Medical malpractice claims are distinguishable from ordinary monetary claims in several aspects. Some of the main distinctions are discussed herein.
Costs for filing a medical malpractice claim are minimal: In most cases plaintiff`s lawyer`s fees are on contingency basis, i.e. a certain percentage of the sum awarded by the court. Court charges are lower than the 2.5% (of the amount sued for) levied on monetary claims. Plaintiff is obliged to attach to his claim a medical expert opinion on his medical condition in order to support his allegations in respect of the defendant`s liability. Such opinion must also refer to the causal connection between plaintiff`s disability and the alleged medical malpractice. The main cost for plaintiff is therefore the medical expert`s fees.
When filing the claim, plaintiff must only specify the amounts claimed in respect of "special damages", i.e. damages that have already crystallized at the date of filing the claim. Plaintiff does not have to specify the amounts claimed for in respect of future damages. Future damages are determined by the court in accordance with the evidence presented at the trial, including plaintiff`s medical condition, permanent disability, plaintiff`s life expectancy, expected medical expenses, evaluation of third party assistance plaintiff will require, loss of earnings, pain and suffering.
The legal basis for a medical malpractice claim in Israel is: (a) a contractual claim which derives from the contractual relationship between the doctor/hospital and the patient; (b) the legal liability pursuant to tort law, and in particular negligence, assault and battery, and breach of statutory acts; (c) any other laws (such as the Patients` Rights Law - 1996).
The injured party may claim all of his damages as a result of the malpractice, including loss of potential income, third party assistance, medical treatments and medicine, expenses, pain and suffering.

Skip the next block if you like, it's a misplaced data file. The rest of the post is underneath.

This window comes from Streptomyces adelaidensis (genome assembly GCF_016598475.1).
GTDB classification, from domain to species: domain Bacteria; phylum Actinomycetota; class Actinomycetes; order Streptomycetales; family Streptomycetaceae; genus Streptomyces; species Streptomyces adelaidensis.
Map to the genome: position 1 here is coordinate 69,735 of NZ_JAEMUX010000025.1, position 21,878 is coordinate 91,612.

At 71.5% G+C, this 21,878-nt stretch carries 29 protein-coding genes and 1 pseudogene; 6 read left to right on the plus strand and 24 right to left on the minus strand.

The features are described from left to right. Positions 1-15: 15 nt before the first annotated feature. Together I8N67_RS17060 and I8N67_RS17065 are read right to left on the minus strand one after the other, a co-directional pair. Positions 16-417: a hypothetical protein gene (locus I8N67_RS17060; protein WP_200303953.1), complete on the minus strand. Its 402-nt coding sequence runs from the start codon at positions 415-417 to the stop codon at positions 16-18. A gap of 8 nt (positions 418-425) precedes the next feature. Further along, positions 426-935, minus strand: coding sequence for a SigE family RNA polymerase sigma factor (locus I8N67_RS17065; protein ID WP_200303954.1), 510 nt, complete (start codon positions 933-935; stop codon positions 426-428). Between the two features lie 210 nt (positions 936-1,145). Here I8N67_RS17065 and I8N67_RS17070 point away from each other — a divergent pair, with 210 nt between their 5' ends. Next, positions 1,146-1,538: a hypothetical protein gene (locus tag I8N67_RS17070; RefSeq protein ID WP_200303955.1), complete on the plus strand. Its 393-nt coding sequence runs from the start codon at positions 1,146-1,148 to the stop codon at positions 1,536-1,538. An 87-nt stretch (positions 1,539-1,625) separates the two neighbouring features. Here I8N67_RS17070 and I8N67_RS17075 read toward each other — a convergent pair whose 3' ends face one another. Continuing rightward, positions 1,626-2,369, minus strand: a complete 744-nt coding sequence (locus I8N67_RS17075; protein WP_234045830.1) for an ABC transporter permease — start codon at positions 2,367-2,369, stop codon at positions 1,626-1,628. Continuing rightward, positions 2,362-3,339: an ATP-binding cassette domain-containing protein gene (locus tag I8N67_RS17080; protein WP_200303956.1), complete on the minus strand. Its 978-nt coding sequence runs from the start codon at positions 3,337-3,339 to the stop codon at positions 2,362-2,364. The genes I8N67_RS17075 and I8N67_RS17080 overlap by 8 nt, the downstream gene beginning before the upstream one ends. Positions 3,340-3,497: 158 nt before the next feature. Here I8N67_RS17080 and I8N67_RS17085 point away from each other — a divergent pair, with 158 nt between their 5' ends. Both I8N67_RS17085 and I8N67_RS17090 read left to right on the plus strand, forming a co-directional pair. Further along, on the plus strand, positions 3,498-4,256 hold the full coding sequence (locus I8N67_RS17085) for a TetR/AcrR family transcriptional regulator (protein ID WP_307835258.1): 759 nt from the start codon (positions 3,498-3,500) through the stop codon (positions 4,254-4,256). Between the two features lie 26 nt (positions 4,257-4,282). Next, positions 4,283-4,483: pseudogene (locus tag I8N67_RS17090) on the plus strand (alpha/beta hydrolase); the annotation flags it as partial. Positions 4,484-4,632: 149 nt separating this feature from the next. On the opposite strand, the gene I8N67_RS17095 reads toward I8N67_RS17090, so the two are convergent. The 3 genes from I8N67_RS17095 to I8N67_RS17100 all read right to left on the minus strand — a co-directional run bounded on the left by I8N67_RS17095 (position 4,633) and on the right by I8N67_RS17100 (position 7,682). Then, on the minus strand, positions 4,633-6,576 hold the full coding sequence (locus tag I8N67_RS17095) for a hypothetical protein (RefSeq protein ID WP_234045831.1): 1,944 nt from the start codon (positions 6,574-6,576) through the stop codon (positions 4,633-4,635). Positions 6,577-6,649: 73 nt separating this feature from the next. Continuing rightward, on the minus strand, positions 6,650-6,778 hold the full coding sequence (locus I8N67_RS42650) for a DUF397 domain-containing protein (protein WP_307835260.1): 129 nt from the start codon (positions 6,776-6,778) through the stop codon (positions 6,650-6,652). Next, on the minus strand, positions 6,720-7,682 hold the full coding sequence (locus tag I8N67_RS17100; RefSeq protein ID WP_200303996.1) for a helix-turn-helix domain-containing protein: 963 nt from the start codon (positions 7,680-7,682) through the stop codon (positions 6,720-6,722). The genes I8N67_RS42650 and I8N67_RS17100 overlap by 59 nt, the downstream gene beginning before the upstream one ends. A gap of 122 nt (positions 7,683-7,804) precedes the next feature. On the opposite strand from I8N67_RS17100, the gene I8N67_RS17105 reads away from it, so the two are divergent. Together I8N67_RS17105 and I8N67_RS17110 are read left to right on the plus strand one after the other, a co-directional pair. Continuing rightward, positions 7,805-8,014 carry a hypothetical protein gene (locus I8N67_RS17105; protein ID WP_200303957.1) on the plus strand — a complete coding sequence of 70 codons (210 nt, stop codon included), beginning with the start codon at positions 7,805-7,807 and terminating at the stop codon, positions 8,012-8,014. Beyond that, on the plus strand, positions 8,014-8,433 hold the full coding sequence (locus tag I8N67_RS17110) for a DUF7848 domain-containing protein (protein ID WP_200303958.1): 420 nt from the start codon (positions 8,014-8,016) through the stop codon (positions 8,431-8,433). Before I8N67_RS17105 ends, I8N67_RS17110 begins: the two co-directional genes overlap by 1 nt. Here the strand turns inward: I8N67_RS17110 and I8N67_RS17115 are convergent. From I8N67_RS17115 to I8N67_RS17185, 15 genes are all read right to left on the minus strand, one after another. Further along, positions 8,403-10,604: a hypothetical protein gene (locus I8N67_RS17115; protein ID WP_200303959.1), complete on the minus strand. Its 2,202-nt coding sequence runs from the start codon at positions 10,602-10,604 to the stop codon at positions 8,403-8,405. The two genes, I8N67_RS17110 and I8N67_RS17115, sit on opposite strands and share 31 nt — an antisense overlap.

It is important to note that since the enactment of the National Health Law 1994, the injured party is entitled to medical treatment pursuant to the law even if the reason for the treatment is a result of medical malpractice.
According to the Limitation Law - 1958 a claim is time barred after seven years. However, when plaintiff is not aware of essential facts, the limitation period may be extended until 10 years. In addition when plaintiff is a minor at the time of the occurrence, the limitation period will only begin when he reached the age of 18. Therefore in cases of minors a claim may be filed 25 years after the occurrence. According to Sec. 70 of the Israeli Insurance Contracts Law - 1981, in liability insurance, a claim for insurance benefits does not prescribe so long as the third party claim against the insured had not prescribed.
Amounts awarded by the Israeli courts in medical malpractice claims
Generally speaking, the amounts awarded by Israeli courts are not very high compared with other countries and in particular compared with the United States.
Scientifically, the amounts awarded for pain and suffering are still relatively low, although in recent years there has been some increase.
Punitive damages are not awarded in medical malpractice claims.
High awards have been adjudicated to babies born with birth defects or as a result of negligence during birth. Other large claims relate to various gynecological and IVF treatments. In these areas several million shekels have been granted.
On 15th March 2004, the Israeli Supreme Court reversed a previous binding precedent rendered by the same court almost 20 years ago. The new precedent (C.A. 140/00 The Estate of Michael Etinger et al v. The Restoration and Development Company for the Old City of Jerusalem et al) recognizes a new head of damage: an injured person is now entitled to compensation from the tortfeasor, for the loss of earnings during the "lost years" – the years in which the lifespan of the injured person was shortened.
The ruling applies whether the injured person remained alive with shorter life expectancy, or died as a result of the wrongful act (in which case, his estate is entitled to sue).
The significance of the Etinger precedent is in cases of bodily injury claims where the injured person was under the age of retirement. Naturally, this is most significant where the injured parson was very young at the time of injury.